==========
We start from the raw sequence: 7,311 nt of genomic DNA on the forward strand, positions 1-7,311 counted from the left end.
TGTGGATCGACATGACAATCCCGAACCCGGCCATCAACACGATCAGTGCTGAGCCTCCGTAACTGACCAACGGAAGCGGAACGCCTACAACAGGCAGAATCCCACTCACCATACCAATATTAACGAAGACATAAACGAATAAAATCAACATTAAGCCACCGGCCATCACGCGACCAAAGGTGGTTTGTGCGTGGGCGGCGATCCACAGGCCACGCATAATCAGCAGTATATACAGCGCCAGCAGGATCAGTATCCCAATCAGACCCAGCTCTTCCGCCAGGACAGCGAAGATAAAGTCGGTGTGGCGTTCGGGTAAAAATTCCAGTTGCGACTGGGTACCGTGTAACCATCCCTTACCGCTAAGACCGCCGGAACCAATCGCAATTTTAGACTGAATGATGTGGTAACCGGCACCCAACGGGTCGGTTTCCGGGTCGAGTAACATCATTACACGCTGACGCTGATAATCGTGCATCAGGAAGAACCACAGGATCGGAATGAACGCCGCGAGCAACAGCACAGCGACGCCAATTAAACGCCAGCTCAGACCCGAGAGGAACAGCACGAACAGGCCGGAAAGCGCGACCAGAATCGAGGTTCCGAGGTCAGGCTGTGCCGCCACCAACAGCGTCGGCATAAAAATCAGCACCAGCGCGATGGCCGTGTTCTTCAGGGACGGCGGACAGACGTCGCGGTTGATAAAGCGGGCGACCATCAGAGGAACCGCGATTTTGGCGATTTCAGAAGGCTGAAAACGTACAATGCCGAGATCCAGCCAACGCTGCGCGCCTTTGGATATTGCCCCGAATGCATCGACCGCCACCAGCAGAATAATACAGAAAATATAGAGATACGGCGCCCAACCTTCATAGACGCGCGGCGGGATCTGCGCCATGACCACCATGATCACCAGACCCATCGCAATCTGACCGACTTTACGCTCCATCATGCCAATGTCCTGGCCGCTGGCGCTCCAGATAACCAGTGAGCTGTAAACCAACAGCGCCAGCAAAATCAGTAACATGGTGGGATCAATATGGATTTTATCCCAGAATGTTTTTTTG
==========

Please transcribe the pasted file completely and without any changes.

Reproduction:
We start from the raw sequence: 7,311 nt of genomic DNA on the forward strand, positions 1-7,311 counted from the left end.
TGTGGATCGACATGACAATCCCGAACCCGGCCATCAACACGATCAGTGCTGAGCCTCCGTAACTGACCAACGGAAGCGGAACGCCTACAACAGGCAGAATCCCACTCACCATACCAATATTAACGAAGACATAAACGAATAAAATCAACATTAAGCCACCGGCCATCACGCGACCAAAGGTGGTTTGTGCGTGGGCGGCGATCCACAGGCCACGCATAATCAGCAGTATATACAGCGCCAGCAGGATCAGTATCCCAATCAGACCCAGCTCTTCCGCCAGGACAGCGAAGATAAAGTCGGTGTGGCGTTCGGGTAAAAATTCCAGTTGCGACTGGGTACCGTGTAACCATCCCTTACCGCTAAGACCGCCGGAACCAATCGCAATTTTAGACTGAATGATGTGGTAACCGGCACCCAACGGGTCGGTTTCCGGGTCGAGTAACATCATTACACGCTGACGCTGATAATCGTGCATCAGGAAGAACCACAGGATCGGAATGAACGCCGCGAGCAACAGCACAGCGACGCCAATTAAACGCCAGCTCAGACCCGAGAGGAACAGCACGAACAGGCCGGAAAGCGCGACCAGAATCGAGGTTCCGAGGTCAGGCTGTGCCGCCACCAACAGCGTCGGCATAAAAATCAGCACCAGCGCGATGGCCGTGTTCTTCAGGGACGGCGGACAGACGTCGCGGTTGATAAAGCGGGCGACCATCAGAGGAACCGCGATTTTGGCGATTTCAGAAGGCTGAAAACGTACAATGCCGAGATCCAGCCAACGCTGCGCGCCTTTGGATATTGCCCCGAATGCATCGACCGCCACCAGCAGAATAATACAGAAAATATAGAGATACGGCGCCCAACCTTCATAGACGCGCGGCGGGATCTGCGCCATGACCACCATGATCACCAGACCCATCGCAATCTGACCGACTTTACGCTCCATCATGCCAATGTCCTGGCCGCTGGCGCTCCAGATAACCAGTGAGCTGTAAACCAACAGCGCCAGCAAAATCAGTAACATGGTGGGATCAATATGGATTTTATCCCAGAATGTTTTTTTG